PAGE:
Since the two states share the same coal basin, Gov. Blagojevich and Indiana Gov. Mitch Daniels signed a Memorandum of Understanding in December 2005 stating that Illinois’ strong financial support for coal development, as well as its appealing geologic features, make the state the ideal host for the federally supported project. The Governor also previously committed a $17 million direct grant from a clean coal technology fund that tops off what is believed to be the nation’s most aggressive investment package to bring FutureGen to Illinois. The grant can be used for a wide range of project costs.
“Illinois is a national leader in clean coal technology in pursuit of new markets for our coal, to create new jobs and reduce our dependence on imported energy. Our coal, geology and tremendous partners on the federal, state and local levels have gotten us to FutureGen’s final four, and we must continue spreading that message. Through the task force’s large, diverse coalition of support, we will continue our efforts to make this vision a reality,” DCEO Director Lavin said.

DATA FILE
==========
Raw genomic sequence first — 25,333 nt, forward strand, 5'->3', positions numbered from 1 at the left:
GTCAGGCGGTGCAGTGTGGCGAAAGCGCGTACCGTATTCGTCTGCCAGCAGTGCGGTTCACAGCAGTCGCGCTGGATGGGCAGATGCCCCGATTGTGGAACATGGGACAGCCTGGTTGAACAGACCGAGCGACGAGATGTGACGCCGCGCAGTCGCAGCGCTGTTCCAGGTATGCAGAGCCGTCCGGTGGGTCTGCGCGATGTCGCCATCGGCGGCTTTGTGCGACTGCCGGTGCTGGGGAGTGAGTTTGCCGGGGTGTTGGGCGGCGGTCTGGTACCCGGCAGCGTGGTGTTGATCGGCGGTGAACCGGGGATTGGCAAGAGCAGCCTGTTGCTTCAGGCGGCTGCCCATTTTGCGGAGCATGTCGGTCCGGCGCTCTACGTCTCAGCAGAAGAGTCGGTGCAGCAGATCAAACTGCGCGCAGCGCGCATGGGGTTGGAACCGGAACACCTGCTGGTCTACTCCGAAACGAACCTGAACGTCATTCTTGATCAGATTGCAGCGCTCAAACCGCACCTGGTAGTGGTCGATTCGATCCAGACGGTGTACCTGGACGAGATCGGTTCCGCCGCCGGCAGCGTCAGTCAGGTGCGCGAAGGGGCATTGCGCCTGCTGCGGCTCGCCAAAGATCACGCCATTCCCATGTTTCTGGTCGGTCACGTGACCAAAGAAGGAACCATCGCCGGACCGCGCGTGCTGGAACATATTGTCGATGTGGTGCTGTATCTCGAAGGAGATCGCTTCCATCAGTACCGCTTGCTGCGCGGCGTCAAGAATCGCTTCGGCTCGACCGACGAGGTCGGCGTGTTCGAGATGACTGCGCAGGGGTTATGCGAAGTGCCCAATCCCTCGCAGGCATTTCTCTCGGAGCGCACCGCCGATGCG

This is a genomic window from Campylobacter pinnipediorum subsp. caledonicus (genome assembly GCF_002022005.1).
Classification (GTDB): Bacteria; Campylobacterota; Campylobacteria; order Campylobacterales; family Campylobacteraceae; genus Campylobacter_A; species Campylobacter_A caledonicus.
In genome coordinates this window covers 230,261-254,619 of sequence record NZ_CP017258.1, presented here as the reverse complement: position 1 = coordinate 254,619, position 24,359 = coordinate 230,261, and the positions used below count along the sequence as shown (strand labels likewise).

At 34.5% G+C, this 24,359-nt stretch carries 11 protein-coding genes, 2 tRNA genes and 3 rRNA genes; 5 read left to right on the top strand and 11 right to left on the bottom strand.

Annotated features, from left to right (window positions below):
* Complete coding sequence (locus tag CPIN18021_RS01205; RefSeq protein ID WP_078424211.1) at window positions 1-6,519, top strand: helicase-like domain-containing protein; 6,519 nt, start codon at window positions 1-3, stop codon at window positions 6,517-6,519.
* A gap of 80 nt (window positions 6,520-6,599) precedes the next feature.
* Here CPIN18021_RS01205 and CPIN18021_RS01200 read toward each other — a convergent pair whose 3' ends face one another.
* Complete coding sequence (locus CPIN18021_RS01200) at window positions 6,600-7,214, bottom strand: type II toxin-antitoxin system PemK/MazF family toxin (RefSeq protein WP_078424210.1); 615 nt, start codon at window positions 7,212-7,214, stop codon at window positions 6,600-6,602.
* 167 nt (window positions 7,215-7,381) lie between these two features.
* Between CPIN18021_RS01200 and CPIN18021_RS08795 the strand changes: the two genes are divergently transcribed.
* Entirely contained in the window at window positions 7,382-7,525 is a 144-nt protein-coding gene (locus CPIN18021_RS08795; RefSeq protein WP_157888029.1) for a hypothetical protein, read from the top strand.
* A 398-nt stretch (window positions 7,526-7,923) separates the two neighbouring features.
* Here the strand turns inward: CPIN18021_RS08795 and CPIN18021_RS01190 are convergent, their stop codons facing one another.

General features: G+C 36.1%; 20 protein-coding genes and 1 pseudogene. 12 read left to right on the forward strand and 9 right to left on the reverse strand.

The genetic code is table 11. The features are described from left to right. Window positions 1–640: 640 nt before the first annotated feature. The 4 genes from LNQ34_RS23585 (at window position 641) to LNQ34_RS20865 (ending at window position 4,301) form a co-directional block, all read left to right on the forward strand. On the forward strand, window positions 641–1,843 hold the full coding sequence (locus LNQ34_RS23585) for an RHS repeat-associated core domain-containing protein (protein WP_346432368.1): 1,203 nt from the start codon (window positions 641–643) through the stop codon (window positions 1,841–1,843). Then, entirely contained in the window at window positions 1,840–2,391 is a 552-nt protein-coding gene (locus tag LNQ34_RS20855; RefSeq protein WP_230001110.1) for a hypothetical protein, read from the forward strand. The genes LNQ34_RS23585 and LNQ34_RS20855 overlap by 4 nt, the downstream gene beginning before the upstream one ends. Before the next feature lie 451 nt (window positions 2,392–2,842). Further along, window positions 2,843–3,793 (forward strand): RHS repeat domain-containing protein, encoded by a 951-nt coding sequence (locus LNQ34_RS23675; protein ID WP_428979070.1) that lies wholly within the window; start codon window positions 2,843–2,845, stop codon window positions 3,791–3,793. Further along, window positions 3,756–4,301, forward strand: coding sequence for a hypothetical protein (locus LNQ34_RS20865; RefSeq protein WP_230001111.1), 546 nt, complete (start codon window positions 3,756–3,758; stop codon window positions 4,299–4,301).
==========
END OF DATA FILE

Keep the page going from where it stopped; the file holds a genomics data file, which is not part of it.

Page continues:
In addition to unwavering community support, local sponsors are providing additional assistance to the Alliance that ranges from property tax abatements to site donations and/or land options designed for facility expansion or the location of FutureGen-related businesses. Additional state support includes an estimated $15 million sales tax exemption on materials through local Enterprise Zones or the High Impact Business program. Other project-related funding is available through the Illinois Coal Competitiveness Program, the Illinois Clean Coal Institute and the public-private partnership Illinois Clean Coal Review Board. There is also $50 million set aside by the Illinois Finance Authority for below-market-rate loans to the Alliance.